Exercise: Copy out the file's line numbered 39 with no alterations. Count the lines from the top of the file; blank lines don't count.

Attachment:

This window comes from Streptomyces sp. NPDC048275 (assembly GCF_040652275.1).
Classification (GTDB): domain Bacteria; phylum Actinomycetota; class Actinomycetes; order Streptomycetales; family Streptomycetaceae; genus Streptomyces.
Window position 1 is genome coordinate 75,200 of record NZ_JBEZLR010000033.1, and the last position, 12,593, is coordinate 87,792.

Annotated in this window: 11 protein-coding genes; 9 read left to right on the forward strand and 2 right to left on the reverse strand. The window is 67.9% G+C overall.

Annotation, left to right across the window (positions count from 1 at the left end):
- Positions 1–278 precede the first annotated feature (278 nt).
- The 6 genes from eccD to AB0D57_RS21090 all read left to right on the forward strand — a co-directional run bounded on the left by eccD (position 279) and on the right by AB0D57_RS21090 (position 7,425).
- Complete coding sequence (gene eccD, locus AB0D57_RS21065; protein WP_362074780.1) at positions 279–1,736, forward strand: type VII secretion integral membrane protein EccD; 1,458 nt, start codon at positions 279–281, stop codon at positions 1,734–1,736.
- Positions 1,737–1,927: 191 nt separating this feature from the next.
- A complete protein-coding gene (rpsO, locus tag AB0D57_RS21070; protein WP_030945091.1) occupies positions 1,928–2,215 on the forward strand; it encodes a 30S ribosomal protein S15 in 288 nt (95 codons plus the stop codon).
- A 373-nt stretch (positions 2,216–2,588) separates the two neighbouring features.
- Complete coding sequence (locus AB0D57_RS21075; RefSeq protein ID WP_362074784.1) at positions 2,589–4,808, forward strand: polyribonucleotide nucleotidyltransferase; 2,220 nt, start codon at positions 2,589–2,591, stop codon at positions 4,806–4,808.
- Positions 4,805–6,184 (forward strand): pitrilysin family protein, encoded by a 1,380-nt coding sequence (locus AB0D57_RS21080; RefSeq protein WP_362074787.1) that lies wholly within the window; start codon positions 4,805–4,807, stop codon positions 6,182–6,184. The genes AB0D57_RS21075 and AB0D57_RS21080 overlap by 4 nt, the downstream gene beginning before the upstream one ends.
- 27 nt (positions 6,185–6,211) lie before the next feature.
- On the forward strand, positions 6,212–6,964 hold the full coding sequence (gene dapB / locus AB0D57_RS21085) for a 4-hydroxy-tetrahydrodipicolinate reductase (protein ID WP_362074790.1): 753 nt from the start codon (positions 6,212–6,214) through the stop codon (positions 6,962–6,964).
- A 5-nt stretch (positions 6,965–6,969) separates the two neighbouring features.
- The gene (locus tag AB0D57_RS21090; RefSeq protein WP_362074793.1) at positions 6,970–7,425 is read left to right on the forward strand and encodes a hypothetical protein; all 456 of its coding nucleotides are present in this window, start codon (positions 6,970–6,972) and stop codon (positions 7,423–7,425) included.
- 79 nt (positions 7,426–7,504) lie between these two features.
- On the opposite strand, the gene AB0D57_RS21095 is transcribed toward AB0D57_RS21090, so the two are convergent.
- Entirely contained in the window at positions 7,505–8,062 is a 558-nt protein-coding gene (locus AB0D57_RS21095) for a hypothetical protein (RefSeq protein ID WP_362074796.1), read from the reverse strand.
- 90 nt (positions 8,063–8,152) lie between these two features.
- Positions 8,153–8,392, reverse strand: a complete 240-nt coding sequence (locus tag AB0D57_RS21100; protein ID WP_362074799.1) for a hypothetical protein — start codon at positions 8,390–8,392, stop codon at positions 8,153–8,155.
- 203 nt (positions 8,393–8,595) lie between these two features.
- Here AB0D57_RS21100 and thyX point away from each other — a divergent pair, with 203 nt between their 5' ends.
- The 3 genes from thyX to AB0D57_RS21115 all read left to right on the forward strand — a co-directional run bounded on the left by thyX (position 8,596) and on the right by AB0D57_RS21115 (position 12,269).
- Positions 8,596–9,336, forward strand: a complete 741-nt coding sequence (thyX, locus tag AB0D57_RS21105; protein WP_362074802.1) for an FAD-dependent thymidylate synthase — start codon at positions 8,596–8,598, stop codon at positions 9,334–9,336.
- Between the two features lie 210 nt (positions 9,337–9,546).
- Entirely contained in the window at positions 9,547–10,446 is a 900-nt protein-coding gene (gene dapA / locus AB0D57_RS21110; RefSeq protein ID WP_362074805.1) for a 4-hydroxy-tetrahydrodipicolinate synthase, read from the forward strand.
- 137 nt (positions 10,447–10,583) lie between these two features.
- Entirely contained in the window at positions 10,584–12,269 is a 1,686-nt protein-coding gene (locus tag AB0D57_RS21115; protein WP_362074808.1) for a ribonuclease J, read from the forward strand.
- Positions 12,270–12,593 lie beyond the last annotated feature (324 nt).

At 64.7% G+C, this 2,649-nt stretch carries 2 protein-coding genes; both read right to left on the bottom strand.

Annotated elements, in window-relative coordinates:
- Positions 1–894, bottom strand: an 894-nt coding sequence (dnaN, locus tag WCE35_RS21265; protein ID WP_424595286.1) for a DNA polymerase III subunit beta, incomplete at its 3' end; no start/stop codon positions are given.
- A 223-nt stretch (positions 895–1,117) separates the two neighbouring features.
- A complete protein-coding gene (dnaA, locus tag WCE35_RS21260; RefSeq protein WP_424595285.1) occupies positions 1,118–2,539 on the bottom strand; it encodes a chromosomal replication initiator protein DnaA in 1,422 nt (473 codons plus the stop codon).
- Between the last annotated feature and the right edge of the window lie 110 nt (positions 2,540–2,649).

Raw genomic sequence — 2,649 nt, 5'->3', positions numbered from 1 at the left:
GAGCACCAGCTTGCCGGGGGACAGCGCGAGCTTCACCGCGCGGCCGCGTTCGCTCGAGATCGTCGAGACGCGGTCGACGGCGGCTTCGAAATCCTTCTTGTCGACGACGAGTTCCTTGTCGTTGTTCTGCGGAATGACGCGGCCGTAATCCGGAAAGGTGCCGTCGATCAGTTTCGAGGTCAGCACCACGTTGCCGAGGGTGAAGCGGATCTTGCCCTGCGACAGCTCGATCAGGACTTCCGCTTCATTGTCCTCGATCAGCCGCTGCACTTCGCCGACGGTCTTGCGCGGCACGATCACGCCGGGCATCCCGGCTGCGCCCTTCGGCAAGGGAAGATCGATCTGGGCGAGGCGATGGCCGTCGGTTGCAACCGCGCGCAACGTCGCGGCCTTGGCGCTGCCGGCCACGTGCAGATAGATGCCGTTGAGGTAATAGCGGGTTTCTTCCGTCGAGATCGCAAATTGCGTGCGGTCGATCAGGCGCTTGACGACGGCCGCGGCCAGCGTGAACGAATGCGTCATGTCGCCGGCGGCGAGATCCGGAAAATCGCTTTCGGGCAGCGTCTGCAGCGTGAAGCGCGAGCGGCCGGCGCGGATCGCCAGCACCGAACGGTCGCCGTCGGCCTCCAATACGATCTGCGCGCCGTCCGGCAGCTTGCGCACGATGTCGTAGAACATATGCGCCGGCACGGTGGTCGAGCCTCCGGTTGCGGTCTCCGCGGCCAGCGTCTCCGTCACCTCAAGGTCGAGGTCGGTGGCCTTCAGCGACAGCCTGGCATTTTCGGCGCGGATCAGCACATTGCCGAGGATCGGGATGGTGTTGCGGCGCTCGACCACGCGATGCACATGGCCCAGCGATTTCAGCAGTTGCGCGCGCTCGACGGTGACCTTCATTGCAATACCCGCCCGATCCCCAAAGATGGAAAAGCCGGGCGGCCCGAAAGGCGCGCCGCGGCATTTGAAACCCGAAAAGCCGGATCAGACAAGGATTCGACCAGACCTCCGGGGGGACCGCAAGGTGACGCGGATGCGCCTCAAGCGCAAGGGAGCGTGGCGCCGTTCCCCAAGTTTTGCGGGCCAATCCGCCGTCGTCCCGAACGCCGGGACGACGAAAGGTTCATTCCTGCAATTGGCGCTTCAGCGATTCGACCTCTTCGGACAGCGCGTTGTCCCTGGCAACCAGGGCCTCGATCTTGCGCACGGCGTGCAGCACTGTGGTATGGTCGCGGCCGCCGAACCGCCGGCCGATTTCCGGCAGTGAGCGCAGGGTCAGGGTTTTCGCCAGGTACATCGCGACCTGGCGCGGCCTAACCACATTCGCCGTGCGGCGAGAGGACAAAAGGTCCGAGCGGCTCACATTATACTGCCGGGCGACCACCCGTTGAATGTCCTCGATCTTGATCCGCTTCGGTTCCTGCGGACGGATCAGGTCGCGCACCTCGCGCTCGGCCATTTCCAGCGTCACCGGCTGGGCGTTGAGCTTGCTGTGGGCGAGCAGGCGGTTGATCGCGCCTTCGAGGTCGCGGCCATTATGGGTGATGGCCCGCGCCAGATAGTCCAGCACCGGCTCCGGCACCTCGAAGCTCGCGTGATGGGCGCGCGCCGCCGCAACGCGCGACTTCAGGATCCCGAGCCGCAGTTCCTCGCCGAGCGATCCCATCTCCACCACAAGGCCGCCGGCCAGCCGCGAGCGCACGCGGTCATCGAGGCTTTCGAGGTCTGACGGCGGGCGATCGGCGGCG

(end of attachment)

GAGCACCAGCTTGCCGGGGGACAGCGCGAGCTTCACCGCGCGGCCGCGTTCGCTCGAGATCGTCGAGACGCGGTCGACGGCGGCTTCGAAATCCTTCTTGTCGACGACGAGTTCCTTGTCGTTGTTCTGCGGAATGACGCGGCCGTAATCCGGAAAGGTGCCGTCGATCAGTTTCGAGGTCAGCACCACGTTGCCGAGGGTGAAGCGGATCTTGCCCTGCGACAGCTCGATCAGGACTTCCGCTTCATTGTCCTCGATCAGCCGCTGCACTTCGCCGACGGTCTTGCGCGGCACGATCACGCCGGGCATCCCGGCTGCGCCCTTCGGCAAGGGAAGATCGATCTGGGCGAGGCGATGGCCGTCGGTTGCAACCGCGCGCAACGTCGCGGCCTTGGCGCTGCCGGCCACGTGCAGATAGATGCCGTTGAGGTAATAGCGGGTTTCTTCCGTCGAGATCGCAAATTGCGTGCGGTCGATCAGGCGCTTGACGACGGCCGCGGCCAGCGTGAACGAATGCGTCATGTCGCCGGCGGCGAGATCCGGAAAATCGCTTTCGGGCAGCGTCTGCAGCGTGAAGCGCGAGCGGCCGGCGCGGATCGCCAGCACCGAACGGTCGCCGTCGGCCTCCAATACGATCTGCGCGCCGTCCGGCAGCTTGCGCACGATGTCGTAGAACATATGCGCCGGCACGGTGGTCGAGCCTCCGGTTGCGGTCTCCGCGGCCAGCGTCTCCGTCACCTCAAGGTCGAGGTCGGTGGCCTTCAGCGACAGCCTGGCATTTTCGGCGCGGATCAGCACATTGCCGAGGATCGGGATGGTGTTGCGGCGCTCGACCACGCGATGCACATGGCCCAGCGATTTCAGCAGTTGCGCGCGCTCGACGGTGACCTTCATTGCAATACCCGCCCGATCCCCAAAGATGGAAAAGCCGGGCGGCCCGAAAGGCGCGCCGCGGCATTTGAAACCCGAAAAGCCGGATCAGACAAGGATTCGACCAGACCTCCGGGGGGACCGCAAGGTGACGCGGATGCGCCTCAAGCGCAAGGGAGCGTGGCGCCGTTCCCCAAGTTTTGCGGGCCAATCCGCCGTCGTCCCGAACGCCGGGACGACGAAAGGTTCATTCCTGCAATTGGCGCTTCAGCGATTCGACCTCTTCGGACAGCGCGTTGTCCCTGGCAACCAGGGCCTCGATCTTGCGCACGGCGTGCAGCACTGTGGTATGGTCGCGGCCGCCGAACCGCCGGCCGATTTCCGGCAGTGAGCGCAGGGTCAGGGTTTTCGCCAGGTACATCGCGACCTGGCGCGGCCTAACCACATTCGCCGTGCGGCGAGAGGACAAAAGGTCCGAGCGGCTCACATTATACTGCCGGGCGACCACCCGTTGAATGTCCTCGATCTTGATCCGCTTCGGTTCCTGCGGACGGATCAGGTCGCGCACCTCGCGCTCGGCCATTTCCAGCGTCACCGGCTGGGCGTTGAGCTTGCTGTGGGCGAGCAGGCGGTTGATCGCGCCTTCGAGGTCGCGGCCATTATGGGTGATGGCCCGCGCCAGATAGTCCAGCACCGGCTCCGGCACCTCGAAGCTCGCGTGATGGGCGCGCGCCGCCGCAACGCGCGACTTCAGGATCCCGAGCCGCAGTTCCTCGCCGAGCGATCCCATCTCCACCACAAGGCCGCCGGCCAGCCGCGAGCGCACGCGGTCATCGAGGCTTTCGAGGTCTGACGGCGGGCGATCGGCGGCG